Clostromonia was beautiful. She was big-breasted and a fine cook. Epsilon’s fellow noblemen regularly begged for slices of her bimbleberry pie. “Ay, Epsilon,” they’d say, “I’m going to snatch the pie from your maiden’s windowsill along with the big-breasted beauty who made it!” In these moments, Epsilon felt proud.
When the man from 10C did not say hello to Carmen in the elevator, it barely bothered her at all; she was decorated to her chin with packages—housewarming gifts from one friend or another—and probably looked too compromised for conversation
We were scraping the gum off the underside of a desk when she removed her dress, folded it into a square, and rested it on the teacher’s desk. She said simply that she didn’t need the job of cleaning the gum off her clothes too. I stared at her sandy skin exhaling its own heat. I was sad for her: she was loveless.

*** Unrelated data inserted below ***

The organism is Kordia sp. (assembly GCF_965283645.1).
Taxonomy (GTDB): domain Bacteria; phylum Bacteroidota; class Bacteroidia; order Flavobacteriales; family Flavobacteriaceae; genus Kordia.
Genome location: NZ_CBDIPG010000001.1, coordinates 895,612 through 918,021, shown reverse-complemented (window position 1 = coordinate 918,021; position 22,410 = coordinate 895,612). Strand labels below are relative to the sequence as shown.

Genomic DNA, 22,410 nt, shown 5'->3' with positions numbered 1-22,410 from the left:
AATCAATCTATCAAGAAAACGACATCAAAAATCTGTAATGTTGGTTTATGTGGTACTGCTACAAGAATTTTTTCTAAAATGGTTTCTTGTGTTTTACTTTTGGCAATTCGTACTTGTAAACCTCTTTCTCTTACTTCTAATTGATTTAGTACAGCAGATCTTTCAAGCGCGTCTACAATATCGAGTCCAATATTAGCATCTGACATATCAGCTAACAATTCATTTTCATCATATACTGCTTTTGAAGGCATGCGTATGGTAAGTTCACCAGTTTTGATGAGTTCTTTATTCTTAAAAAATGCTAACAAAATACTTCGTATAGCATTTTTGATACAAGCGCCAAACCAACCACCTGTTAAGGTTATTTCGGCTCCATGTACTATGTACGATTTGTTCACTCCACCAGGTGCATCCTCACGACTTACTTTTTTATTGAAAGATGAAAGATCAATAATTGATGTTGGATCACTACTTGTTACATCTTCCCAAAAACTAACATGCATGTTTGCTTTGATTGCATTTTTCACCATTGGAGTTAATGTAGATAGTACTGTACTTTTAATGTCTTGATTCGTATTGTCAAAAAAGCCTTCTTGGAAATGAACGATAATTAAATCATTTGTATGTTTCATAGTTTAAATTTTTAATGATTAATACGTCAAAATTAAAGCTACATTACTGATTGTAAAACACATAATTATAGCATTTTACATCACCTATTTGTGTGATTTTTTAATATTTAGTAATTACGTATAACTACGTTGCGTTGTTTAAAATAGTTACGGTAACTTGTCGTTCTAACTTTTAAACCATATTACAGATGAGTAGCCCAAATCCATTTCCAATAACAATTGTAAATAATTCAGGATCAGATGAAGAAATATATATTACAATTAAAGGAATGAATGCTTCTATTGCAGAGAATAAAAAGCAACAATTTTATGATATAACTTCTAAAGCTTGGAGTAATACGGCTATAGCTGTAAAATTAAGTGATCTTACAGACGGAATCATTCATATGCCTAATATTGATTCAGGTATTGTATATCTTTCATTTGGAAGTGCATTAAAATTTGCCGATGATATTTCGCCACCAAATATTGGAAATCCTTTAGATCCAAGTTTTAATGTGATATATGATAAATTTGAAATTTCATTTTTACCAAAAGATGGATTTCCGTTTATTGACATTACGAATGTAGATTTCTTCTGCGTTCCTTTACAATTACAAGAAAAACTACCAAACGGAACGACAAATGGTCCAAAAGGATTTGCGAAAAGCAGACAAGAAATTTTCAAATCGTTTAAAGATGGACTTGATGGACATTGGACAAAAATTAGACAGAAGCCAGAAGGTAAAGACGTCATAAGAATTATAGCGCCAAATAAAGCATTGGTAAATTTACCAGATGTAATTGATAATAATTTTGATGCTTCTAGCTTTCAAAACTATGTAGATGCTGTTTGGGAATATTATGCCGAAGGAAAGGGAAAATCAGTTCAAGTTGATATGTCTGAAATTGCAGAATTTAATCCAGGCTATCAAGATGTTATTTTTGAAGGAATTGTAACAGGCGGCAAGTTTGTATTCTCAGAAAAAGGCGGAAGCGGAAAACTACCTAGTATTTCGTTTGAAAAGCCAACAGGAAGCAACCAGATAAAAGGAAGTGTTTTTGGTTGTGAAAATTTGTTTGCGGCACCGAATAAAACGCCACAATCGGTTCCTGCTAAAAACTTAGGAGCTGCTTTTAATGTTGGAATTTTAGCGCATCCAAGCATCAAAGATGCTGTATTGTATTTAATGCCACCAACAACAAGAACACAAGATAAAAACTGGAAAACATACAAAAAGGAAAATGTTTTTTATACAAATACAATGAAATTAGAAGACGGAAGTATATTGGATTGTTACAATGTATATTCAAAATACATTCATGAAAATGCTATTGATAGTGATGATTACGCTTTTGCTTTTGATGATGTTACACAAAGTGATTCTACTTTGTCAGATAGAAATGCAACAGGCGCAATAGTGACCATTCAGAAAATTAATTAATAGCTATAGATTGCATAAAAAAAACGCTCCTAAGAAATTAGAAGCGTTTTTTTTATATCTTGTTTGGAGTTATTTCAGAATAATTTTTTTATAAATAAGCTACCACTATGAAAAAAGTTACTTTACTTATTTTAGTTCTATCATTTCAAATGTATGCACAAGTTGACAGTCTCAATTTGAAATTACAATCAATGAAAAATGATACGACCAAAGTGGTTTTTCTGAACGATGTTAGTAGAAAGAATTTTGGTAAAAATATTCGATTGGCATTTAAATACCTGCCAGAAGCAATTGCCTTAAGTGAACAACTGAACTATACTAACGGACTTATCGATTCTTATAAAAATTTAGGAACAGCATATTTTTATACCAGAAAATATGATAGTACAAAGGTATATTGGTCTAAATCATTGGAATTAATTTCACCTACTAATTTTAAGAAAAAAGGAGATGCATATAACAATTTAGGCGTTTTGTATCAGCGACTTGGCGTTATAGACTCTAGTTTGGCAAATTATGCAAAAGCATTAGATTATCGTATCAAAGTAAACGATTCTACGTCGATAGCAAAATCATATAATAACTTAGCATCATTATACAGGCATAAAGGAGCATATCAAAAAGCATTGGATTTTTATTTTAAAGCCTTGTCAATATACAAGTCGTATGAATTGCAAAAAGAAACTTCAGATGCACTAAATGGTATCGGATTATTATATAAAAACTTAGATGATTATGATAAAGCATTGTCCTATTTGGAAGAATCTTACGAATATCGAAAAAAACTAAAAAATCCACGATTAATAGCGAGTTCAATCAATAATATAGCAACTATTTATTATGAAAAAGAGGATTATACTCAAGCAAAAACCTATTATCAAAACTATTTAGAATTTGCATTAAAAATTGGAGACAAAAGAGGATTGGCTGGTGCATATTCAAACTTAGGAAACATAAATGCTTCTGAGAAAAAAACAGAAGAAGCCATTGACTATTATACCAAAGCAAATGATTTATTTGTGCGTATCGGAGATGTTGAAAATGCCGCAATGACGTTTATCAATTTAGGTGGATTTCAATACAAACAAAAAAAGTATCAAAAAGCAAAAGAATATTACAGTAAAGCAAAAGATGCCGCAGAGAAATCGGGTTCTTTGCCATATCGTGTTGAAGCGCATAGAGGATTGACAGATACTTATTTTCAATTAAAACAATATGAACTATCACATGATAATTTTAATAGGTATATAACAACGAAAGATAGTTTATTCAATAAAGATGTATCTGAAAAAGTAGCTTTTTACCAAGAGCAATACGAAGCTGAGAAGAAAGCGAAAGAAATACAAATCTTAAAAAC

The foamless rectangle was greenish-blue, an institutional color, not a tropical one, and it smelled like something meant to clean dishes or toilets or floors, not human hair, not fourteen-year-old girls’ bodies.